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Arts & Culture

Historic Churches In Minnesota

March 31, 2014 8:00 AM

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Every settlement had a church serving as a focal point for life’s milestones, celebrating rites of passage and validating each event. Learn more about Minnesota history through these five historic edifices.

(credit: CBS)

(credit: CBS)

Cathedral of Saint Paul: 1841
239 Selby Ave.
Saint Paul, MN 55102
(651) 228-1766
www.cathedralsaintpaul.org

We owe the name of our capital city to Father Lucien Galtier, sent up the Mississippi River to the French Canadian settlement of Pig’s Eye. It was he who chose Saint Paul as patron of their first church, built in 1841, and of the surrounding community. This log chapel, located where the Hamm Building stands today, was named the first cathedral of the Diocese of Saint Paul on July 2, 1851 by Bishop Joseph Cretin.

The magnificent Cathedral on the hill overlooking downtown was thanks to the good work of Archbishop John Ireland. He selected the site in 1904 and led the effort to fulfill his dream, later officiating the first mass on Easter Sunday, 1915. The structure was finally completed in 1941 with the installation of the last two rose windows.
 

Saint Peter’s Church: 1853
1405 Sibley Memorial Highway
St. Paul, MN 55120
(651) 452-4550
www.stpetersmendota.org

After establishing the Diocese of St. Paul, Father Lucien Galtier moved to what we know as Fort Snelling and began construction of the first Church of St. Peter, finishing it in 1842 on the bluffs overlooking the Minnesota River. The wooden structure was only 20 by 40 feet, but it did have a bell. A stone church built in 1853 incorporated the old wood structure and it serves worshippers today.
 

Our Lady of Lourdes Catholic Church: 1854
1 Lourdes Place
Minneapolis, MN 55414
(612) 379-2259
www.ourladyoflourdesmn.com

Surprisingly, Our Lady of Lourdes was not originally a Catholic Church, but a meeting place of the First Universalist Society. French Canadians purchased the church in 1877 and were the first in the U.S. to name a church commemorating the appearance of the Virgin Mary in Lourdes, France. The parish added the front bell tower and three steeples in 1914. The Church stands near the spot where, in 1680, Father Louis Hennepin discovered the only natural falls on the Mississippi River, naming them after St. Anthony.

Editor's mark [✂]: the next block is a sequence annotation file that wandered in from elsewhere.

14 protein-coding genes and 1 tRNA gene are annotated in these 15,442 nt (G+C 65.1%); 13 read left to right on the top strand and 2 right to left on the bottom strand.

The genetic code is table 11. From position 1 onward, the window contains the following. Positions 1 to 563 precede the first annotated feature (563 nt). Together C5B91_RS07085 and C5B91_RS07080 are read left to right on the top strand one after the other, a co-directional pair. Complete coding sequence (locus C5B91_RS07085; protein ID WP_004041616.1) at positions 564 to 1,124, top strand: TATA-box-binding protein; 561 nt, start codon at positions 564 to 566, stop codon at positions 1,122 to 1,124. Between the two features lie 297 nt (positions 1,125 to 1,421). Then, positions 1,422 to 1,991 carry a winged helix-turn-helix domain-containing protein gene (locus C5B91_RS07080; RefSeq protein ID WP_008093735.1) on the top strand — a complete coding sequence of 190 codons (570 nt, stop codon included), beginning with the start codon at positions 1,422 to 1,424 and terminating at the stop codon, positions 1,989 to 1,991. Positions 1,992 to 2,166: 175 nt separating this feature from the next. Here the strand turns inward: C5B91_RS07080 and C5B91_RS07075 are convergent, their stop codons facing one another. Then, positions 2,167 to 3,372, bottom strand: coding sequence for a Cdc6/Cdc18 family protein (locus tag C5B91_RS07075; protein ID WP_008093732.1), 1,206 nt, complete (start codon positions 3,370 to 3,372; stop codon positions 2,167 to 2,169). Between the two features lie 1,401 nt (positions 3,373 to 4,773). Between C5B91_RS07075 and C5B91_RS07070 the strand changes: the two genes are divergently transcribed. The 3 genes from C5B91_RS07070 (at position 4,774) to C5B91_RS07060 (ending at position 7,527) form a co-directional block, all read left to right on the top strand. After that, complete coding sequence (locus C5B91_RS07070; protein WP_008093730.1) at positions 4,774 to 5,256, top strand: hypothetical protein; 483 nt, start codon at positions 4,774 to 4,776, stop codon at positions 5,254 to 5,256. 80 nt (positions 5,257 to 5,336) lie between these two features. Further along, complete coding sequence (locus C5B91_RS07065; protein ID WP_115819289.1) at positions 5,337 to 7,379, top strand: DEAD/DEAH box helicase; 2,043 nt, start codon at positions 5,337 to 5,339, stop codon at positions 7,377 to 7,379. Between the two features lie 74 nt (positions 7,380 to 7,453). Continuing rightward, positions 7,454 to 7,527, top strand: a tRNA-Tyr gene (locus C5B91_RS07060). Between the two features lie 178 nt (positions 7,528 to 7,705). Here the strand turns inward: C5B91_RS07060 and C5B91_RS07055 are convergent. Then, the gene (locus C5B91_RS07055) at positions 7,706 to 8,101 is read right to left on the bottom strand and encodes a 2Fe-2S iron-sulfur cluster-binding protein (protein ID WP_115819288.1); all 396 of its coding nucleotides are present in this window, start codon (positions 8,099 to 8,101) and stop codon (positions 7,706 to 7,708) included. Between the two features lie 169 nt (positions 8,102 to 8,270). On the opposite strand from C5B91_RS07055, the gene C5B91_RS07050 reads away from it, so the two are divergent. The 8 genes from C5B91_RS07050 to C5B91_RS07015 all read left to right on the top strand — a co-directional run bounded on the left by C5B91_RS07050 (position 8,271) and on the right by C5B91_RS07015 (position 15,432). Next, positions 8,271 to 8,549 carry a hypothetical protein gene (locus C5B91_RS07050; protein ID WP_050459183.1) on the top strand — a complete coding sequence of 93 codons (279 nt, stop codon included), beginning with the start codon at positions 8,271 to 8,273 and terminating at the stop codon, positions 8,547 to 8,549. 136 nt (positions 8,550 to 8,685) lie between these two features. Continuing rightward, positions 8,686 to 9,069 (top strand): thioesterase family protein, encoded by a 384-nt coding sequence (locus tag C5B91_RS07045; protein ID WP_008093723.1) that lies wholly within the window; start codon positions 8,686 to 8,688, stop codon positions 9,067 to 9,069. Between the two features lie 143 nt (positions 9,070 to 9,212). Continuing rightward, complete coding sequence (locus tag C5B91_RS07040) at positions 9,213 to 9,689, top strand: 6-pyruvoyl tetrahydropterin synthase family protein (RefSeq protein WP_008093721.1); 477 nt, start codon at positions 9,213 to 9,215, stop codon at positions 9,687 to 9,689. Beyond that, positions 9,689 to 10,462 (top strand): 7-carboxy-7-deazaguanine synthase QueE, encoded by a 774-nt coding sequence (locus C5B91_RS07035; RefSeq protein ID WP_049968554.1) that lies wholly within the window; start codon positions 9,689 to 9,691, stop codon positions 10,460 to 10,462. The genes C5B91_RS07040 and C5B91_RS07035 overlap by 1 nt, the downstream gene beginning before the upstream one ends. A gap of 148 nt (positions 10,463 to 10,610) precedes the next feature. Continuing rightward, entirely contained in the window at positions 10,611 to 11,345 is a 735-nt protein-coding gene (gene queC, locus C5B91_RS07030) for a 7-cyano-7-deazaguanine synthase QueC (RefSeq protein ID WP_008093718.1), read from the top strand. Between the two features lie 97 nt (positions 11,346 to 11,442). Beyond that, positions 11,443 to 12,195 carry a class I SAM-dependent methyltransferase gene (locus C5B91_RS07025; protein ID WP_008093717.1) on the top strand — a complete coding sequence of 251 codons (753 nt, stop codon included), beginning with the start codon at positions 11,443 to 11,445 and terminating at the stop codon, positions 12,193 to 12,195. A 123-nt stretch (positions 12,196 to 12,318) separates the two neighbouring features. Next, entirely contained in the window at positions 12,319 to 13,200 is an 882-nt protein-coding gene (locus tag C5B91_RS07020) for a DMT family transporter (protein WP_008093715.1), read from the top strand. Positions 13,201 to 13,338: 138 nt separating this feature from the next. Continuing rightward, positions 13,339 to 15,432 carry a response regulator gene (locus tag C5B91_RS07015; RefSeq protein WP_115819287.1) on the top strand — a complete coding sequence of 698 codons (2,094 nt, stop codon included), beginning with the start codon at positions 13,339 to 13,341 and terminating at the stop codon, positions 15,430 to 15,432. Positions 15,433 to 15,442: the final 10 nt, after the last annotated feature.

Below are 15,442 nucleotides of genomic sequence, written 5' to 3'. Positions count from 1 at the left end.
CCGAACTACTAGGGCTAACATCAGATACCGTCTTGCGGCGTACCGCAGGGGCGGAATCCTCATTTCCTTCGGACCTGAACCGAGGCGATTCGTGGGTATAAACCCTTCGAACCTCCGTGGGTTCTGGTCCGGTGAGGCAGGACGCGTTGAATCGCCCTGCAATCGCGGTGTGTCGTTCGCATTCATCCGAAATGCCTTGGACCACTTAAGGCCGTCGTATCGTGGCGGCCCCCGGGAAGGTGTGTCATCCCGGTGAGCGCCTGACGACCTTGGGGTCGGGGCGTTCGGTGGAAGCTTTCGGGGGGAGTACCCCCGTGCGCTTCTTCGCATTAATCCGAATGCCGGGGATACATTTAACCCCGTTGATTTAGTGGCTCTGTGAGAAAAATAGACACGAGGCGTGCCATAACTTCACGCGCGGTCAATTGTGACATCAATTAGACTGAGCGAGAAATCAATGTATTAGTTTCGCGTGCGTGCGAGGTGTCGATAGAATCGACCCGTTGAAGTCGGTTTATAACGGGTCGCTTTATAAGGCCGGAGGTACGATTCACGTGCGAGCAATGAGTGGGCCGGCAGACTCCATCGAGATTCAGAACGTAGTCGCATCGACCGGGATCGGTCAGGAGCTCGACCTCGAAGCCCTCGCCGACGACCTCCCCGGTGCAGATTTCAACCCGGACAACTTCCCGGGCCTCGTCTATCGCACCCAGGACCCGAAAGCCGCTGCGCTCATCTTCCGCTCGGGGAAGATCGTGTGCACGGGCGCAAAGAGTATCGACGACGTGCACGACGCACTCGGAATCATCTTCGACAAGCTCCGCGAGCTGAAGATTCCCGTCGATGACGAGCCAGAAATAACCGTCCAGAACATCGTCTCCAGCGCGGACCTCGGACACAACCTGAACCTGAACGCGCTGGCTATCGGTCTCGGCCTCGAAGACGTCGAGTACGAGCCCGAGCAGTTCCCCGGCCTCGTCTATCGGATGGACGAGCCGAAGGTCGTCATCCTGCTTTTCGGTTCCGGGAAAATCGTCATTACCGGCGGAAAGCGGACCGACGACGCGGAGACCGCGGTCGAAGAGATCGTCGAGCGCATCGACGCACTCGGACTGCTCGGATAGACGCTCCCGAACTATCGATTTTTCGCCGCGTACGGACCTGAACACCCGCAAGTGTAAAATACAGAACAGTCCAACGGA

Related: Best Historical Sites In Minnesota

Cathedral of the Holy Trinity: 1858     
605 N. State St.
New Ulm, MN 56073
(507) 354-4158
www.cathedralht.org

The beautiful red brick Cathedral in New Ulm was completed in 1903 but only after much hardship and endurance. Construction on the original church dates back to 1858 by Father Franz X. Weninger. Unfortunately, New Ulm defenders destroyed the unfinished structure to prevent the Dakota Indians from using it as a barricade during the 1862 U.S. – Dakota conflict. The second structure was destroyed by a tornado in 1881. Parishioners laid the Cathedral cornerstone in 1890 and finished the building 13 years later.

The Basilica of St. Stanislaus Kostka: 1895
625 E. 4th St.
Winona, MN 55987
(507) 452-5430
www.ssk-sjn.weconnect.com

The roots of this ponderous Romanesque-style church dedicated in 1895 date back to 1871, when leaders of Winona’s Kaszubian Polish community tired of attending mass at Saint Thomas, the “Irish” church, or Saint Joseph, the “German” Catholic church. They chose to worship in their own language and built a small wooden building of their own. As the community grew rapidly, the parish chose to build this 1,800-seat copy of the churches in the mother country for an astronomical $86,000. The National Park Service published this building on the National Register of Historic Places in 1984 and Pope Benedict XVI designated it a Minor Basilica in 2011.

Related: Historic Minneapolis Church Gutted By Fire

Robin Johnson was born in Annandale, Minn. and graduated from Richfield High School and then the University of Minnesota where he studied Political Science, Business and Industrial Relations. A writer for Examiner.com, he also consults with a variety of organizations and individuals helping them develop and grow. His work can be found at Examiner.com.

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